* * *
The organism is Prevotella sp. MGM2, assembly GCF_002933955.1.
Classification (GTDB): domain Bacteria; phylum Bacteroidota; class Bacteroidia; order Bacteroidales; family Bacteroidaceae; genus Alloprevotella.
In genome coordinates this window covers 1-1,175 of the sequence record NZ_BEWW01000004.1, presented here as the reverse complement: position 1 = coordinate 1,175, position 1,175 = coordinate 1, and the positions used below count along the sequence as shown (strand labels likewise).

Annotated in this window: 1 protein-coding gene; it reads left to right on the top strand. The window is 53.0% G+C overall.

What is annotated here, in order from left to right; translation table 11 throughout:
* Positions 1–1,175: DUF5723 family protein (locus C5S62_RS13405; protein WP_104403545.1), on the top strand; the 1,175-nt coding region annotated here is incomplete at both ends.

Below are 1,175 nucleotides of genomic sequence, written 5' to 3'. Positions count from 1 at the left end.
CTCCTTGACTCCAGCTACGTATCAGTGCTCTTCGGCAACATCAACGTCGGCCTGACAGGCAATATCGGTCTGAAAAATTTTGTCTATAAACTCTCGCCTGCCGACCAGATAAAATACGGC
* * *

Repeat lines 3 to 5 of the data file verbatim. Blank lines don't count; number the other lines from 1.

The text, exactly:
In genome coordinates this window covers 1-1,175 of the sequence record NZ_BEWW01000004.1, presented here as the reverse complement: position 1 = coordinate 1,175, position 1,175 = coordinate 1, and the positions used below count along the sequence as shown (strand labels likewise).

Annotated in this window: 1 protein-coding gene; it reads left to right on the top strand. The window is 53.0% G+C overall.

What is annotated here, in order from left to right; translation table 11 throughout: